Below is an approximation of this video’s audio content. To see any graphs, charts, graphics, images, and quotes to which Dr. Greger may be referring, watch the above video.

“Worldwide attention was drawn to the possible value of [aloe] after the Second World War, when skin burns of victims of the atomic bombs on Japan were [evidently] successfully treated with [aloe vera] gel.” But you don’t really know for sure, until you put it to the test.

Today, most radiation burns are caused by doctors giving radiation treatments for cancer. These can cause severe, painful, scarring skin reactions that can interfere with the therapy. Yet, sadly, we have yet to come up with good “prophylactic skin treatment measures to prevent [this] radiation[-induced] skin toxicity.” Enter aloe vera gel, used on skin burns “for centuries.” So, a randomized double-blind placebo-controlled trial was performed: aloe vera gel versus a placebo gel, and no benefit was found.

“After the completion of [the study, though,] many clinicians involved felt that the patients participating in [the] trial had less” skin inflammation than normal across the board, suggesting that maybe the placebo gel was helping too. So, to their credit, they actually ran a second experiment to see if aloe was better than nothing. And, once again, aloe appeared to have no effect at all. “[I]n both trials the…severity scores were virtually identical”—meaning aloe vera gel simply didn’t work.

What about an even larger trial? Hundreds of patients randomized to aloe vera gel or just like plain skin lotion, not only during the radiation treatments, but extending for two weeks afterwards. And, the skin lotion placebo worked even better, in terms of reducing skin peeling and pain. And so, yet again, aloe failed. And, indeed, if you do a systematic review of all such studies, there is simply “no evidence” suggesting aloe is helpful.

Head and neck cancer patients suffer the additional burden of radiation damage to the lining of their mouth and throat, and aloe didn’t seem to help with that either.

Okay. So, aloe may not help with cancer treatment, but how about helping with the cancer itself? In a petri dish, aloe inhibits the proliferation of human breast cancer cells, cervical cancer cells, and lung cancer cells. So, is aloe vera a natural cancer soother? Unfortunately, “in vitro potency [meaning like petri dish studies] often fails to translate to the clinic,” because the compounds aren’t bioavailable enough to build up to test-tube-levels within the tumor in the body. So, while “[s]ome studies suggest an anti-proliferative effect on cancer cells in vitro…evidence from clinical trials [was] lacking.” Until…1998.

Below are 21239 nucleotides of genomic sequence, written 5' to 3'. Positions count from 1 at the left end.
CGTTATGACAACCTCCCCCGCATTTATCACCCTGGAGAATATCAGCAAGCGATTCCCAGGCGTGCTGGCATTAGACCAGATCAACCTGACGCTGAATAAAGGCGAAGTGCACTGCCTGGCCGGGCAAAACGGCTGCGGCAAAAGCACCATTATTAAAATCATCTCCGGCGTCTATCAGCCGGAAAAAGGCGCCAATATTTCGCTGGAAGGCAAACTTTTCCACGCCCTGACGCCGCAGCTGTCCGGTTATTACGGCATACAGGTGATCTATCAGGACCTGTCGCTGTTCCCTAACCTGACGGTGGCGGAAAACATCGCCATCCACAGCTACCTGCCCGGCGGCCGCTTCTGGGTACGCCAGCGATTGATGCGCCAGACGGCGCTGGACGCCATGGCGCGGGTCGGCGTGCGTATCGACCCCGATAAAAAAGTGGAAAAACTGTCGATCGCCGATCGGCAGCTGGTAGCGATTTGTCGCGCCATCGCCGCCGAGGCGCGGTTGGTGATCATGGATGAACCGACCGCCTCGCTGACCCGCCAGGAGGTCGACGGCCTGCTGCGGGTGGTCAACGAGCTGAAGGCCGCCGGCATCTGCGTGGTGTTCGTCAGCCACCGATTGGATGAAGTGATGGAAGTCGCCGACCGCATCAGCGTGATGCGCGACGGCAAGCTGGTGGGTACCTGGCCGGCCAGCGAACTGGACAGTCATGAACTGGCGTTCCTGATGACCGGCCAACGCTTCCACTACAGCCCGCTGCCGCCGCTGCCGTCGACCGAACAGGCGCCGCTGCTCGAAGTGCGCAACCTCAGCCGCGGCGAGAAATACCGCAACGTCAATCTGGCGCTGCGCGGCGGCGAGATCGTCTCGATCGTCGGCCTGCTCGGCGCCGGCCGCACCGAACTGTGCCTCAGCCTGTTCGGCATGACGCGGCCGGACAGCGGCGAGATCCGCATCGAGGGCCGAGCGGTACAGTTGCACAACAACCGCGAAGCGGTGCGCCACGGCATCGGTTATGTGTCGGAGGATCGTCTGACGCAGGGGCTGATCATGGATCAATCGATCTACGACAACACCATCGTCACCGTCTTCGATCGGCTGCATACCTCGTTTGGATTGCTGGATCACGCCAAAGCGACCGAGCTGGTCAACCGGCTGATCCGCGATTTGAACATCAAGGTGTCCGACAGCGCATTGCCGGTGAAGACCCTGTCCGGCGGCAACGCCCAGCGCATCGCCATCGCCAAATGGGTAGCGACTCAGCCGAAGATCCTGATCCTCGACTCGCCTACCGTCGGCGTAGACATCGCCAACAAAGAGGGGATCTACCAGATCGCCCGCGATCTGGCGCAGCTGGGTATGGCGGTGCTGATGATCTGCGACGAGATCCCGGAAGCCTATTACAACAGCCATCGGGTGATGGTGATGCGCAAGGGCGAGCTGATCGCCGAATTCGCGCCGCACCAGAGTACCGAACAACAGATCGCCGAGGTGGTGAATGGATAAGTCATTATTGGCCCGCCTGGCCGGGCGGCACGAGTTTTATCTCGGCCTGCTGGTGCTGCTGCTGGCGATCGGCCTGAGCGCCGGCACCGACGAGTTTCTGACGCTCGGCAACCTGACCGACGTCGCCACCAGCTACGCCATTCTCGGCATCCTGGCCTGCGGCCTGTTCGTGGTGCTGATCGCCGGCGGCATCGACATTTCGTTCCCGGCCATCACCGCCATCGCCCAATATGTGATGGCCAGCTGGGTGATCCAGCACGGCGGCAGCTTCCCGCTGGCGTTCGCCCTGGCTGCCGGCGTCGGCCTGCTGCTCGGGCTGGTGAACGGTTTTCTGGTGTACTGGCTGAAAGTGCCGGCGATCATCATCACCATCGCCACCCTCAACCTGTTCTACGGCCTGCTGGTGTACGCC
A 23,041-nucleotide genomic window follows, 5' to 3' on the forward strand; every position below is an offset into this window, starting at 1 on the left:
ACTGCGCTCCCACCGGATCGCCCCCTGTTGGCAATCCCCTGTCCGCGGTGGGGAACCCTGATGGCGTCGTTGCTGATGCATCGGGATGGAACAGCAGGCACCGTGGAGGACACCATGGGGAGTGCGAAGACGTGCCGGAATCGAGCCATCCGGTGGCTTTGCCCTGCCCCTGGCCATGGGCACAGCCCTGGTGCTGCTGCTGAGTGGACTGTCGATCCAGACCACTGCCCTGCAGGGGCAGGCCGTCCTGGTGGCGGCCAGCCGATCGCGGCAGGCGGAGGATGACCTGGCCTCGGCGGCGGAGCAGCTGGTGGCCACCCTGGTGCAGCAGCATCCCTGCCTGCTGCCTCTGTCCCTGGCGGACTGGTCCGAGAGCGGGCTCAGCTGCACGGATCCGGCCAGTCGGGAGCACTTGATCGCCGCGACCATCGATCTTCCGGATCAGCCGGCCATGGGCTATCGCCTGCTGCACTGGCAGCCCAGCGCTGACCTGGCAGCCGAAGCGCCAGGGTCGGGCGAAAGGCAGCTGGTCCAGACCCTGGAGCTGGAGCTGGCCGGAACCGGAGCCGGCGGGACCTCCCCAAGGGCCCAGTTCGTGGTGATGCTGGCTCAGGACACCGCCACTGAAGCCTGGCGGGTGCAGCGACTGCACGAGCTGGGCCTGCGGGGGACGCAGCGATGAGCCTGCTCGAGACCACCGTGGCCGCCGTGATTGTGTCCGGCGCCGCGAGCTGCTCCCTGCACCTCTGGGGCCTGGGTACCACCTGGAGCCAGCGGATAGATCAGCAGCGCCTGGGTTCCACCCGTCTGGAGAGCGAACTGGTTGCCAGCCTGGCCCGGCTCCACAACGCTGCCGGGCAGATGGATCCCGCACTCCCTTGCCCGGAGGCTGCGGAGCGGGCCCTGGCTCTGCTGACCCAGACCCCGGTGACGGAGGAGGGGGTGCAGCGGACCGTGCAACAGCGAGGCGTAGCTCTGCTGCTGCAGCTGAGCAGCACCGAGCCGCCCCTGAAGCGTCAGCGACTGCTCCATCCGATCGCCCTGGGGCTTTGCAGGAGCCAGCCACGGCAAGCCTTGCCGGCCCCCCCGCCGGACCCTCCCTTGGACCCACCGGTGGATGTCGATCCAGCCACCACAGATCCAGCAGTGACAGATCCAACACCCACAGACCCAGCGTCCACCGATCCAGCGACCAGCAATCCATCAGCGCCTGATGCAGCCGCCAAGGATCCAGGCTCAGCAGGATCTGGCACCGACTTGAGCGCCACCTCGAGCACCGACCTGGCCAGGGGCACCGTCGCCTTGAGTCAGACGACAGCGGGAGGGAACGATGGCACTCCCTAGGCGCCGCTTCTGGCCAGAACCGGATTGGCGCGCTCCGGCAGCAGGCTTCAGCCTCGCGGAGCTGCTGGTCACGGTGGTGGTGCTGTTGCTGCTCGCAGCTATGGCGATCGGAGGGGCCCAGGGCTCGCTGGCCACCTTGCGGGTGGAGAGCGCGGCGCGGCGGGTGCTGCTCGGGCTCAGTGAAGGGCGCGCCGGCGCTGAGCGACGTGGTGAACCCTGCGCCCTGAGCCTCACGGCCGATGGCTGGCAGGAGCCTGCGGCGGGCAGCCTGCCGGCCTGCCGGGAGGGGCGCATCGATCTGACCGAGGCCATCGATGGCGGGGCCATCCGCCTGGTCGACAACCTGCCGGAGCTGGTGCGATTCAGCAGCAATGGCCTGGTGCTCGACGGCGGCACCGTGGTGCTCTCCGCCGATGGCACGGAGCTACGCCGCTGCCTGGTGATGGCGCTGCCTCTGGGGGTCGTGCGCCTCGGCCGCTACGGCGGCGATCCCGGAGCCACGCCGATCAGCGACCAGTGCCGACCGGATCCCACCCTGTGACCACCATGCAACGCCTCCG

Fifty patients with advanced untreatable cancer treated with melatonin, which they thought might boost anticancer immunity, or melatonin with about 20 drops of an aloe extract twice a day, which they made by soaking one part aloe leaves to nine parts 40 proof alcohol. And, the aloe group appeared to do better—nearly twice as likely to either have “a partial response,” or at least some stabilization. And, the most important outcome: improved survival.

Here are the survival curves. So, for example, six months out, 80% of the aloe group were still alive, whereas more than half of the non-aloe group were dead. The researchers conclude that melatonin and aloe “may be recommended…[to] patients with very advanced untreatable [cancers] since it didn’t seem to cause any bad side effects, and seemed to help.

We don’t know if the aloe helps on its own, though, and a subsequent study by the same group muddied the waters further by adding a third component, a tincture of myrrh. But, the main problem with these studies is that they weren’t randomized. So, if sicker patients were intentionally—or unintentionally—placed in the non-aloe control group, that could explain the apparent aloe benefit. The problem is that there had never been any randomized studies of aloe for advanced cancers, until…now (or at least 2009), which we’ll cover, next.

Please consider volunteering to help out on the site.

Image credit: WildVeganGarden via Pixabay. Image has been modified.

Motion graphics by Avocado Video.

Doctor's Note

Here are the links to the videos I mentioned: Is Aloe Vera Gel the Best Treatment for Lichen Planus? and Is Aloe Effective for Blood Pressure, Inflammatory Bowel, Wound Healing, and Burns?.

 

Can Aloe Cure Cancer? Watch the video to find out.

 

If you haven’t yet, you can subscribe to my videos for free by clicking here.